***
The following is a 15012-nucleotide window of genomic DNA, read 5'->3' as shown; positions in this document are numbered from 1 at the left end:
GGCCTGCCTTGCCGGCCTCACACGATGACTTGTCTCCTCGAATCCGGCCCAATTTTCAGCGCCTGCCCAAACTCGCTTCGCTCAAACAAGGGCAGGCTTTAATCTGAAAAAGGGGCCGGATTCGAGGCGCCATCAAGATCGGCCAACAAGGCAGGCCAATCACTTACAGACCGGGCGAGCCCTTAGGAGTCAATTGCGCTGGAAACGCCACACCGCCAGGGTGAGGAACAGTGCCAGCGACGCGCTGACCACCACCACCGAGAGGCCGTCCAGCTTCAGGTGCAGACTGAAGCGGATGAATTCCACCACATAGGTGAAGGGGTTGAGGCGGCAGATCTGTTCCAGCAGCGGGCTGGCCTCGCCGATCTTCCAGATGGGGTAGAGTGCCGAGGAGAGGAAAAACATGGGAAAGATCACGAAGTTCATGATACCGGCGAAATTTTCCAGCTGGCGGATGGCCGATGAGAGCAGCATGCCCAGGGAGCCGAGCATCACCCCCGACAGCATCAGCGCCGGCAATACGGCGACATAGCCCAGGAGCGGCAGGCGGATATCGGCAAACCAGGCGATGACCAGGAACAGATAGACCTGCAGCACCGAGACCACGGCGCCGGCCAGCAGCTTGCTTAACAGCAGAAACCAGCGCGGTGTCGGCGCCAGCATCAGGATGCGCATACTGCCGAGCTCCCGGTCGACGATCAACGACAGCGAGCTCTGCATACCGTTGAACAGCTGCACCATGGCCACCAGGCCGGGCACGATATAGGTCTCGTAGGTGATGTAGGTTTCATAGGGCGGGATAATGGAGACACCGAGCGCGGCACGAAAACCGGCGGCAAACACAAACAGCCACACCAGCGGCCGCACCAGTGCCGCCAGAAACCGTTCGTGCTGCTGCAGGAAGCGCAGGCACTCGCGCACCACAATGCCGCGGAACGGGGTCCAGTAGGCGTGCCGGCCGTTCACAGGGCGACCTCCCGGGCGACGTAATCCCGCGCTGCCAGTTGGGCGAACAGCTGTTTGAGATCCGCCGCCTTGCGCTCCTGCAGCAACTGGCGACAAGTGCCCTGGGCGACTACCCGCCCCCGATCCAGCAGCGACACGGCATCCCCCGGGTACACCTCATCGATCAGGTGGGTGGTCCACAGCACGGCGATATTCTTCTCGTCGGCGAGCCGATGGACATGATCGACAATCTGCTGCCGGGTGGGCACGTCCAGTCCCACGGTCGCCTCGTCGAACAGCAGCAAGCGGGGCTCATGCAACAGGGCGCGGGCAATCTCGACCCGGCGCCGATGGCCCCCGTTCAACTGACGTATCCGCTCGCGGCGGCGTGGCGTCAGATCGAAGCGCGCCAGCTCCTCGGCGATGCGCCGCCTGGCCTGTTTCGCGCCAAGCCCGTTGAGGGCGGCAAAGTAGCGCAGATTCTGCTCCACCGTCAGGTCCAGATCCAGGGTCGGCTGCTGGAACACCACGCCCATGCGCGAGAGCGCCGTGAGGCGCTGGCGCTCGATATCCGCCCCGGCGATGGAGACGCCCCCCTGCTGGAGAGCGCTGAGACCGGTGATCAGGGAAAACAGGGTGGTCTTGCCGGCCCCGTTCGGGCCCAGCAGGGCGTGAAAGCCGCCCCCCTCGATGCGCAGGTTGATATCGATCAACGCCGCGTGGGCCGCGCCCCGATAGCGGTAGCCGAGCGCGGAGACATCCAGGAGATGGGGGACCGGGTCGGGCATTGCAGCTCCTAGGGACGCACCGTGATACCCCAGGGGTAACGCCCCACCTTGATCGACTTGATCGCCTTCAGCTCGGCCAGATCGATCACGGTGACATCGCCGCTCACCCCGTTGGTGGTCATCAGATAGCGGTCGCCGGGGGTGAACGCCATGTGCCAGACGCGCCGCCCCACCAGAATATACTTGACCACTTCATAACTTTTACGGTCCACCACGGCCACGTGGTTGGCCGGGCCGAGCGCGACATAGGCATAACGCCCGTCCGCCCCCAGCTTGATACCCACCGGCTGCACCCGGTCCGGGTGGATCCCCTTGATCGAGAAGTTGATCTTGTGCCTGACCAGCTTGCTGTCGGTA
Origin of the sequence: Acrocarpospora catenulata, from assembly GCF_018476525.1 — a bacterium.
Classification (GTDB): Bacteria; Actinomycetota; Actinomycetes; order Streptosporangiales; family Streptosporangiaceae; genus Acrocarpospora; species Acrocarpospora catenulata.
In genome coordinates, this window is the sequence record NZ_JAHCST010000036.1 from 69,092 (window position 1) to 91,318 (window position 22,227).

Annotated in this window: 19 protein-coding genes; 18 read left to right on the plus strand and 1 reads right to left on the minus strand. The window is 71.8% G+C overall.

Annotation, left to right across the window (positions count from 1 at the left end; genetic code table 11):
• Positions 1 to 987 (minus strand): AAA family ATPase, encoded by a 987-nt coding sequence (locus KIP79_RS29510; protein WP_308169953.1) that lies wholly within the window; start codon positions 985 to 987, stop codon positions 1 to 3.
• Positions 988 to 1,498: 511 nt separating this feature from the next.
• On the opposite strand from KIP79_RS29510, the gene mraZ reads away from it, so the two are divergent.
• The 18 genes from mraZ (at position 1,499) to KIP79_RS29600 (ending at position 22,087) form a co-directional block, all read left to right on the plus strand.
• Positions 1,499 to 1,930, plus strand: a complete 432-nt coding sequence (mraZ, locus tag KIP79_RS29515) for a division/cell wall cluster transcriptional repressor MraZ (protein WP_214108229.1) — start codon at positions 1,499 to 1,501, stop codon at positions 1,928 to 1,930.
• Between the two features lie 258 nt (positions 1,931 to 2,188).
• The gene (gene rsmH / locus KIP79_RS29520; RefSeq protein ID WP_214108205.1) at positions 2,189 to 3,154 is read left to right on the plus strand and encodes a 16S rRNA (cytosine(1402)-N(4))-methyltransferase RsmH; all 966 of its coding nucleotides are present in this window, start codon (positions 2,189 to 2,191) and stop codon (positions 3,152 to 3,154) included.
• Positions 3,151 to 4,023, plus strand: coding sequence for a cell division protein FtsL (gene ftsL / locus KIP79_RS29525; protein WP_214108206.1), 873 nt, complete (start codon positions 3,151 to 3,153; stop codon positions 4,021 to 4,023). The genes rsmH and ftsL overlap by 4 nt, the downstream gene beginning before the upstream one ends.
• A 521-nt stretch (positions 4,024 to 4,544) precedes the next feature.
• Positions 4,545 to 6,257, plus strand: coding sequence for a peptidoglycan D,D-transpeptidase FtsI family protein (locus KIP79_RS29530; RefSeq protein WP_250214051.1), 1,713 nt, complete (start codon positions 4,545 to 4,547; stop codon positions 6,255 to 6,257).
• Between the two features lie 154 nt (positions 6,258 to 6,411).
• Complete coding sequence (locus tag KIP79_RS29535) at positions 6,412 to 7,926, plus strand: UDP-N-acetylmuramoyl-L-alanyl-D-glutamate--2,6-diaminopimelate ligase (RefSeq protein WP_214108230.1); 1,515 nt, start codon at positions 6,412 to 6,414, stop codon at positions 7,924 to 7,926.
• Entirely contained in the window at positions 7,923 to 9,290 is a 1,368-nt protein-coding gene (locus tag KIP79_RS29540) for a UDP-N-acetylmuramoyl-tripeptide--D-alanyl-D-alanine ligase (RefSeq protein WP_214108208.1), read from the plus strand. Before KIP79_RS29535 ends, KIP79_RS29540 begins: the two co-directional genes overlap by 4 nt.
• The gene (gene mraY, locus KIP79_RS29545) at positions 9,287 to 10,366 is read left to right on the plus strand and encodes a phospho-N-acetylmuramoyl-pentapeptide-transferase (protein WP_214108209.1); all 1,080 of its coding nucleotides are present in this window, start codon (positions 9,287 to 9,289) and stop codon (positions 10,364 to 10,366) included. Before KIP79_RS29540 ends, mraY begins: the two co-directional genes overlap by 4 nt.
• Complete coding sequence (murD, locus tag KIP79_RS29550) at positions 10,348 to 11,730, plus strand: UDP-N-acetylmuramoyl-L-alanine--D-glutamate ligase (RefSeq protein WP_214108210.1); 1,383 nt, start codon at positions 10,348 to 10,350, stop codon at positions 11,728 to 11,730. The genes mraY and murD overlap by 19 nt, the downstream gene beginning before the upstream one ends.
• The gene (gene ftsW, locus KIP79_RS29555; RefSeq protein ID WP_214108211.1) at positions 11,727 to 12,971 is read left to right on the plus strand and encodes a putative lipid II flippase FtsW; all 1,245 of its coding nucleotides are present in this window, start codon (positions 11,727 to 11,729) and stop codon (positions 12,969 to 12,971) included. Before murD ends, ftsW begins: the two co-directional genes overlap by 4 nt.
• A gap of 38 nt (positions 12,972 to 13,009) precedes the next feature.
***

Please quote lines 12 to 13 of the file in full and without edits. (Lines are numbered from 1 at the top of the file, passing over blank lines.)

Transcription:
• Positions 1,499 to 1,930, plus strand: a complete 432-nt coding sequence (mraZ, locus tag KIP79_RS29515) for a division/cell wall cluster transcriptional repressor MraZ (protein WP_214108229.1) — start codon at positions 1,499 to 1,501, stop codon at positions 1,928 to 1,930.
• Between the two features lie 258 nt (positions 1,931 to 2,188).